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March 5, 2017


Giving when it hurts: fake charities and tax fraud

“It is better to give than to receive,” the old saying goes. Philosophers such as Peter Singer are exploring the deeper aspects of this statement, probing the sense in which giving is a key act of moral agency.

There are, however, also plenty of fraudsters and scammers who take advantage of people’s desire to give by inducing gifts to bogus charities. It’s such a common problem that last month the IRS included fake charities on its annual “Dirty Dozen” list of tax scams.

The IRS warns against bogus charities that try to use names or websites that sound a lot like well known organizations. These scam-charities try to trick people into giving to what sounds like a familiar, reputable organization – but really isn’t.

Some of these scammers are after the personal financial information of donors, in order to commit identity theft, fraud or other crimes.

It isn’t only anonymous scammers, however, that donors need to watch out for. In some cases, it can be clearly identifiable people who mislead donors about what the gifts are going for.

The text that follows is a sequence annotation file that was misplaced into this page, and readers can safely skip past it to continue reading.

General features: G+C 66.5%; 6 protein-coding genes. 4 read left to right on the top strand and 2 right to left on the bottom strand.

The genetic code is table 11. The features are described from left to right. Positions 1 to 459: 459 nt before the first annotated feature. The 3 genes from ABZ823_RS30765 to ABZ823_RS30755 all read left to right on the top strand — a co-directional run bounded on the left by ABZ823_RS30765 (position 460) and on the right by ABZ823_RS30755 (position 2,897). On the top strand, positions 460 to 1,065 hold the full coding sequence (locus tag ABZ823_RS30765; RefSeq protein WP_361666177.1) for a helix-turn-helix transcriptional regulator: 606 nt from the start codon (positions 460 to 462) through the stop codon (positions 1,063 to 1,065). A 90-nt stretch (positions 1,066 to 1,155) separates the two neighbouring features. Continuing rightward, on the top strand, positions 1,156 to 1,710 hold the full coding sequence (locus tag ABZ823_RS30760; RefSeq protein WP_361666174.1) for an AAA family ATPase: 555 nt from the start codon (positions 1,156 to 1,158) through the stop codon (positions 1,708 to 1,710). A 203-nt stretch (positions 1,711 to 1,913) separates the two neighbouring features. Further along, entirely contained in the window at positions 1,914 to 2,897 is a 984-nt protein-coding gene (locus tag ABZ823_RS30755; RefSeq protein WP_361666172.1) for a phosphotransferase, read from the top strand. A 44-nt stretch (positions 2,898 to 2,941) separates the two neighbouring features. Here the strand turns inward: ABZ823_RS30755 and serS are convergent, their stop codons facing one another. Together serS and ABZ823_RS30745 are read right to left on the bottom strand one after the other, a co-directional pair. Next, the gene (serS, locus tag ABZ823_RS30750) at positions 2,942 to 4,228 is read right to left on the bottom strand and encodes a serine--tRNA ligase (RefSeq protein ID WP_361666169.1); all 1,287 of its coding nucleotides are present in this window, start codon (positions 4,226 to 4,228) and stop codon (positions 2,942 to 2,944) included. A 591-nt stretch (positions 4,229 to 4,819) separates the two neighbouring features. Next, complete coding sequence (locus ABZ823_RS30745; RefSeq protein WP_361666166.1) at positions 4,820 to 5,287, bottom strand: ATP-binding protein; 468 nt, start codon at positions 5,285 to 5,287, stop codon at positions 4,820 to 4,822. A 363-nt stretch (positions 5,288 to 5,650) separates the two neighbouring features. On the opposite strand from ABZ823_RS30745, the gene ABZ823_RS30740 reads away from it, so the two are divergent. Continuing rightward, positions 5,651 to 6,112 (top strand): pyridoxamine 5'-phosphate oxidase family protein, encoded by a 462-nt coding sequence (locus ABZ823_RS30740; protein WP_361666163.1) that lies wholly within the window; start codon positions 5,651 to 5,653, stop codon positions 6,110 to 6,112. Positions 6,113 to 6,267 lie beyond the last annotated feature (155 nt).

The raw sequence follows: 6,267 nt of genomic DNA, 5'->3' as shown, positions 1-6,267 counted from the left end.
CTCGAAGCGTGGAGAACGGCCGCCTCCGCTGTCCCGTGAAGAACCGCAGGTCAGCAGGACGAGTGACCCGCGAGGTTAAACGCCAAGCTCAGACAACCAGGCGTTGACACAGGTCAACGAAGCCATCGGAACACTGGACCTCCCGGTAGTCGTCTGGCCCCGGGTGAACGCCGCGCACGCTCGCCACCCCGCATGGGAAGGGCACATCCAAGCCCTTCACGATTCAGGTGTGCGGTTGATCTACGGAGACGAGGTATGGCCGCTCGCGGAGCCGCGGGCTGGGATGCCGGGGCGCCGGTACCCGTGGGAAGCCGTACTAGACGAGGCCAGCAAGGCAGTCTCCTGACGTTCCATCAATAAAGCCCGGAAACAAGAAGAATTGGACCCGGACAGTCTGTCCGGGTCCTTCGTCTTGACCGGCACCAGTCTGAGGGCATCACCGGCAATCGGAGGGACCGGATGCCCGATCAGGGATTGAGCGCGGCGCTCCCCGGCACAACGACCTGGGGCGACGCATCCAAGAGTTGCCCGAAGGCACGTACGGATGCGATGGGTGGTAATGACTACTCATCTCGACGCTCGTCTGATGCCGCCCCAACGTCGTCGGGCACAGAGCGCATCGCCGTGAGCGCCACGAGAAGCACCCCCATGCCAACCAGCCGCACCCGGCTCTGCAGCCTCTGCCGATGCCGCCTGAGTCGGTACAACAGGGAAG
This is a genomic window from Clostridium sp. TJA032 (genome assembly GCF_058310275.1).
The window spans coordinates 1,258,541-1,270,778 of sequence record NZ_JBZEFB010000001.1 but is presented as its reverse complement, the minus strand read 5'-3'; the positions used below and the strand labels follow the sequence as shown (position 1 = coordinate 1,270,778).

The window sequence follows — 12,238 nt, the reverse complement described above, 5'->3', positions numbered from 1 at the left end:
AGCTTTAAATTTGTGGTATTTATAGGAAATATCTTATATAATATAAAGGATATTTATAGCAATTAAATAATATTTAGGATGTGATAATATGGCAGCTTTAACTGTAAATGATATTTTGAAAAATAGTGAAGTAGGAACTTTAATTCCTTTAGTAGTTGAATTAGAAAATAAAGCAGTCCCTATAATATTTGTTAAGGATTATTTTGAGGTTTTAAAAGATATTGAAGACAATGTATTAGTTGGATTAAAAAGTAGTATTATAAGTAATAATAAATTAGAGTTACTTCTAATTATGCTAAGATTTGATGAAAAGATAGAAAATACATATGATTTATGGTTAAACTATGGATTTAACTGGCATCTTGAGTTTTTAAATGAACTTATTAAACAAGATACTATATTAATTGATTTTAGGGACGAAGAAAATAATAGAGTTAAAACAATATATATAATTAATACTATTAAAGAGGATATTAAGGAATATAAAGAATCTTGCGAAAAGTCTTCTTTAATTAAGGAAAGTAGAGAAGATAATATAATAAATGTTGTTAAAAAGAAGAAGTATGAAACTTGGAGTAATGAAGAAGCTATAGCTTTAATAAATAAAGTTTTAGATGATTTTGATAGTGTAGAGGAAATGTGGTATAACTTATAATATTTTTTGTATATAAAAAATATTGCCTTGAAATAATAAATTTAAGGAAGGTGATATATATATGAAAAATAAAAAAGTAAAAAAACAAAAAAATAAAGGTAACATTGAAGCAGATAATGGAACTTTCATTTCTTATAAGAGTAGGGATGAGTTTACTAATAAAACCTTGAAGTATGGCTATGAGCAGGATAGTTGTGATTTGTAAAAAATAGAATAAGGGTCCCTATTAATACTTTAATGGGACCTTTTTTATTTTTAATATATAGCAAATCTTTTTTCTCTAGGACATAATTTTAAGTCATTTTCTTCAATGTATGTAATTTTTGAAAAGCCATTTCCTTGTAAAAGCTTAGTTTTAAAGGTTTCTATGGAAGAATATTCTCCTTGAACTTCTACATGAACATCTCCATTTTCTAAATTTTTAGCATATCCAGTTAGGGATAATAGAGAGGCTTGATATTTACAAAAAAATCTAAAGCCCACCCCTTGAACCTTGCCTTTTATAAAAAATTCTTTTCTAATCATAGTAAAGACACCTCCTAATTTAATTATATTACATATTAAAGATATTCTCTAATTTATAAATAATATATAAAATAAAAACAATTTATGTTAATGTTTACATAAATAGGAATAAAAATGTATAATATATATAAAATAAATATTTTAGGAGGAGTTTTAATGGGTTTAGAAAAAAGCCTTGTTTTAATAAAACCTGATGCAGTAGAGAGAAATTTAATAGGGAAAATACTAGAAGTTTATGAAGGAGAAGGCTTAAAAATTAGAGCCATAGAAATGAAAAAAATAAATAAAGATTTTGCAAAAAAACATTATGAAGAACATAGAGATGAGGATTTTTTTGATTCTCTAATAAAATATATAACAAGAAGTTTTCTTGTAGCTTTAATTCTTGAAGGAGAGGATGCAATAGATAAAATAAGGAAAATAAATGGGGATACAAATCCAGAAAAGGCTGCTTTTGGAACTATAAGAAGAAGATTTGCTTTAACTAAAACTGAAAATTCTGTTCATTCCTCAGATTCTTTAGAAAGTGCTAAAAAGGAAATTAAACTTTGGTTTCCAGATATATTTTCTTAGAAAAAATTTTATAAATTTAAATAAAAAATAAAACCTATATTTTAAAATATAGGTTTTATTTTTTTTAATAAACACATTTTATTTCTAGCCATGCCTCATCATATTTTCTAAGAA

In one recent case, for example, federal authorities accused a former NBA basketball player of tax fraud, conspiracy and other charges in connection with a charity that was supposed to help needy families in Africa. The charity was called Project Contact Africa.

The player, Kermit Washington, is accused of diverting donation money from the charity to his own uses. The dollar amounts involved number in the hundreds of thousands.

The case has already resulted in one guilty plea. A former professional football player named Ron Mix pleaded guilty to filing a false tax return related to the Washington case. Prosecutors contended that Mix paid Washington to make referrals of pro athletes to Mix’s law firm.

Mix reportedly filed claims for workers’ compensation for the athletes Washington referred to him. In return for the referrals, Mix made payments to Washington’s charity and deducted those amounts as charitable gifts on his personal income tax returns.


Tax Crimes